The Common Intermediate Language (CIL) is the core language of .NET. Although .NET developers often use a high-level language (such as C# or VB .NET) to develop their systems, they can use CIL to do anything allowed by.NET specificationswhich is not the case for C# and VB .NET. Understanding how CIL works will provide you with a deep, language-independent insight into the core parts of .NET. This knowledge is essential for creating dynamic types, a powerful part of the .NET Framework.

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    Advanced .NET Programming

    by ROBINSON

    Advanced .NET Programming is the perfect next step for developers who have learned a .NET language and the basic workings of the Common Language Runtime, and who now want to move to the next level. Although we look in some detail at the workings of the CLR, the focus throughout the book is on the practical information that you need to know to write applications that really get the most out of .NET.

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    Advanced .NET Debugging

    by Mario Hewardt

    “Mario Hewardt’s Advanced .NET Debugging is an excellent resource for both beginner and experienced developers working with .NET. The book is also packed with many debugging tips and discussions of CLR internals, which will benefit developers architecting software.”–Jeffrey Richter, consultant, trainer, and author at Wintellect

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    Visual Basic .NET and the .NET Platform: An Advanced Guide

    by Andrew Troelsen

    Microsoft Visual Basic .NET provides the productivity features developers need to rapidly create enterprise-critical web applications. In Visual Basic .NET and the .NET Platform: An Advanced Guide, author Andrew Troelsen shows experienced developers how to use VB .NET for developing virtually every possible kind of .NET application. From Windows-based to web-based applications, ADO .NET, XML Web services, and object-oriented language features, it's all here.

.NET Projects

It takes only a few minutes with Google to see that there are many, many projects built with .NET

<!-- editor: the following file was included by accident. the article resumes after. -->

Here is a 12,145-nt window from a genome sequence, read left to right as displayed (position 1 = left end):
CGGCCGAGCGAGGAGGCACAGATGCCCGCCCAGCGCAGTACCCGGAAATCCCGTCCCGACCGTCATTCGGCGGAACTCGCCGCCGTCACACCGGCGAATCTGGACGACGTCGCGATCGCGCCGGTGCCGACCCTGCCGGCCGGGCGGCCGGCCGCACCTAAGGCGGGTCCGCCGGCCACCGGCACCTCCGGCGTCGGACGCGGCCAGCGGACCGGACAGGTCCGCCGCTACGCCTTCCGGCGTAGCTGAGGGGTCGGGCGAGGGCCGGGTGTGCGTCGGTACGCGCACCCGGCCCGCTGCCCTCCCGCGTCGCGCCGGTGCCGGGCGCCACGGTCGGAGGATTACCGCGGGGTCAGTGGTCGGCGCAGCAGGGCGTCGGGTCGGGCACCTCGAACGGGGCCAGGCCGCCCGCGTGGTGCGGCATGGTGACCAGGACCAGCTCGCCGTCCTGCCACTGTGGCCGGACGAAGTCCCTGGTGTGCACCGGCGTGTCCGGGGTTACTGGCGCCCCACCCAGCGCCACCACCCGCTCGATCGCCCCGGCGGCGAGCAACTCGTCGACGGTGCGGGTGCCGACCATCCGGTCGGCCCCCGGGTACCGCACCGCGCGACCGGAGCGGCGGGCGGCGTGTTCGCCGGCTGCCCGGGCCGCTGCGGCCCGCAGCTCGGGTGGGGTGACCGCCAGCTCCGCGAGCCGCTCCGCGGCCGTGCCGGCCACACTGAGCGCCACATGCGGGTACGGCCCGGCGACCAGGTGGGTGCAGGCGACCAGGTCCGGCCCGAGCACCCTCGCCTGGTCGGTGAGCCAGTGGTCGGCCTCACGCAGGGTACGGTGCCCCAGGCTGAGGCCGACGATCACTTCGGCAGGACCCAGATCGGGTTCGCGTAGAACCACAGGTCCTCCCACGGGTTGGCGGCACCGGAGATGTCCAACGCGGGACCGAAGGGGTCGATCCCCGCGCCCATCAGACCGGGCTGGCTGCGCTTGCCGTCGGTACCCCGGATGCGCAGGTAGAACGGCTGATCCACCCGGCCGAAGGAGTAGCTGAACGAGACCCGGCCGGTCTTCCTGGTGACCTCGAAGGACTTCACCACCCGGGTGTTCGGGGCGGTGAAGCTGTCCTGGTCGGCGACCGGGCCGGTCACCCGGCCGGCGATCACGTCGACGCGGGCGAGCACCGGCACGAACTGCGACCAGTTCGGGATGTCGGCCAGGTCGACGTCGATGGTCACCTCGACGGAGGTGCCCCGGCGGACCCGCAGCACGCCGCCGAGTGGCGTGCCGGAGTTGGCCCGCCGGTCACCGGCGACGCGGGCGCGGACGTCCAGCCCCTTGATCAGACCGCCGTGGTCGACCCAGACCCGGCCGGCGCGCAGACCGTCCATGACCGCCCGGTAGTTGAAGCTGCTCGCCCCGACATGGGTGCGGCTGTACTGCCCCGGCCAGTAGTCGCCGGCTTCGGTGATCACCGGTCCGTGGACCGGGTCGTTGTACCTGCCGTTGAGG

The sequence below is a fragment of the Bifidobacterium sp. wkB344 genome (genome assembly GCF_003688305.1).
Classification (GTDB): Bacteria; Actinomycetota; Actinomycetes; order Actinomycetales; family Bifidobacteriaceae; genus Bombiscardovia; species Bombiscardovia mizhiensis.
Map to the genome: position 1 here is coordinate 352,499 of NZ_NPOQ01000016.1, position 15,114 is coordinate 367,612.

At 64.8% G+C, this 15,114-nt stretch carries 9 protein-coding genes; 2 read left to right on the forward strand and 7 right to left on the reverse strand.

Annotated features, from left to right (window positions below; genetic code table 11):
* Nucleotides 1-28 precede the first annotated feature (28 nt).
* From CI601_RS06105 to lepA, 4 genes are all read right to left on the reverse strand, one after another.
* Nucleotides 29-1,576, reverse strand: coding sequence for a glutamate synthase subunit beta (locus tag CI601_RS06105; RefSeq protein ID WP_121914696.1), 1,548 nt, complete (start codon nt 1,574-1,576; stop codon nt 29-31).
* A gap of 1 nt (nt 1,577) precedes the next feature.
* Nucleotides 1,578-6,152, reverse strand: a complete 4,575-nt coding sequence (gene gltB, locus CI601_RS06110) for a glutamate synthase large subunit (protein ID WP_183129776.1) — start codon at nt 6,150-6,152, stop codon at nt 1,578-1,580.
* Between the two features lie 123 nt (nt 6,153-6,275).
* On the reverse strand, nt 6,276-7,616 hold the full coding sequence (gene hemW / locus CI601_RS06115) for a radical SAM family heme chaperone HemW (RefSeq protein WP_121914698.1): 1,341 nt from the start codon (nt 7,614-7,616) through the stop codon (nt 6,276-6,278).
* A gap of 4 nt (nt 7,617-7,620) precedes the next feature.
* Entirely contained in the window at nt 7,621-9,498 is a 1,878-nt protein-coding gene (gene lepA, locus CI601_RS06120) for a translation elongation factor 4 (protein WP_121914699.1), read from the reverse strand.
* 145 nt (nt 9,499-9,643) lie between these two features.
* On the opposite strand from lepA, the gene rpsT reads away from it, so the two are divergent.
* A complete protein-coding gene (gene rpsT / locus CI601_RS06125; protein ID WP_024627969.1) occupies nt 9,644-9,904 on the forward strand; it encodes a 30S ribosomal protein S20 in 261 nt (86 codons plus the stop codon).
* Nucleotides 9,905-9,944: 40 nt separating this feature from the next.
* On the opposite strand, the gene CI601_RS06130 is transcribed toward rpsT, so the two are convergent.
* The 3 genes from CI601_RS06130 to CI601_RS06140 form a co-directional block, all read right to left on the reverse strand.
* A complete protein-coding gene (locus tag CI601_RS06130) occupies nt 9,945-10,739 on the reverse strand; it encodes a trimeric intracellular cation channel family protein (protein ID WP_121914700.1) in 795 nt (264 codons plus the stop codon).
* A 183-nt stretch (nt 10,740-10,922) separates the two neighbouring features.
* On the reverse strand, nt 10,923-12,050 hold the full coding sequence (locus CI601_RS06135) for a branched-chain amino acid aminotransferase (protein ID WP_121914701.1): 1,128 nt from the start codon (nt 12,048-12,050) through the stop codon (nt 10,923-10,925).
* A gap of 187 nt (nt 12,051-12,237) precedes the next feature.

.NET’s language interoperability means that application developers don’t have to care what language their libraries are actually built in. Even developers working in unusual languages like F# have access to a seemingly endless list of support infrastructure. To help you navigate all this choice, here’s our top choices for .NET libraries and products.

Popular libraries for security and identity management include Thinktecture IdentityManager, Thinktecture IdentityServer and SKGL (Serial Key Generating Library).

nopCommerce is an Open Source shopping cart.

There’s a number of options for inter-process messaging under .NET
AzureNetQ is an interface to the Azure Service Bus. EasyNetQ is a .NET interface to RabbitMQ. Lime is a lean and mean messaging library. Mass Transit is a service bus for loosely coupled architectures. Finally, RestBus provides asynchronous messaging and queueing.

.NET Community

The .NET Foundation is an independent organization that fosters the development of Open Source technologies around .NET.

The forum is open to both hobbyist and commercial developers. It protects the future of .NET by promoting openness and broad participation in innovation. It provides support services to a growing

The .NET Foundation is an independent forum to foster open development and collaboration around the growing collection of open source technologies around the .NET development framework. It provides services to a long list of projects.

.NET Gurus

Rockstars!
  • David Ebbo

    David Ebbo

    David Ebbo is a Microsoft development lead working on Windows Azure Web Sites, primarily emphasizing Project Kudu. He has a blog, a Twitter account, a GitHub account, and a Stack Overflow account.

    Blog Twitter GitHub Stack Overflow
  • Jon Galloway

    Jon Galloway is a Senior Technical Evangelist for Microsoft, with a specialty in ASP.NET MVC. He co-authored The ASP.NET Anthology and helps run the Herding Code podcast. He has a blog, a Twitter account, a GitHub account, and a Stack Overflow account.

    Blog Twitter GitHub Stack Overflow
  • Damien Guard

    Damien Guard is CTO for Attack Pattern. He formerly worked on Windows 8/Windows Phone/Silverlight for Netflix, and on Xbox.com, LINQ to SQL, Entity Framework and CodeFirst for Microsoft.

    Blog Twitter GitHub
  • Scott Guthrie

    Scott Guthrie is a Cloud and Enterprise Executive Vice President at Microsoft. He has lead teams that built ASP.NET, Silverlight, WPF, CLR, IIS, Media Server, and the Visual Studio Tools for web development and Windows Phone 7. He created ASP.NET with Mark Anders. He spoke at FutureStack 13. He has a blog, a Twitter account, and a GitHub account.

    Blog Twitter GitHub
  • Eric Lawrence

    Eric Lawrence works for Telerik as a Developer. He is the creator of Fiddler and SlickRun. He used to be a program manager for Microsoft’s Internet Explorer team. He has a blog, a Twitter account, a GitHub account, and a Stack Overflow account.

    Blog Twitter GitHub Stack Overflow

.NET Conferences

You can accomplish two things by attending conferences: keeping your knowledge sharp, and meeting new people. The second one is important because you never know who will help you land that next job! Fortunately, there are tons of conferences focused on the .NET Framework. You can find a long list of upcoming .NET conferences on Lanyrd.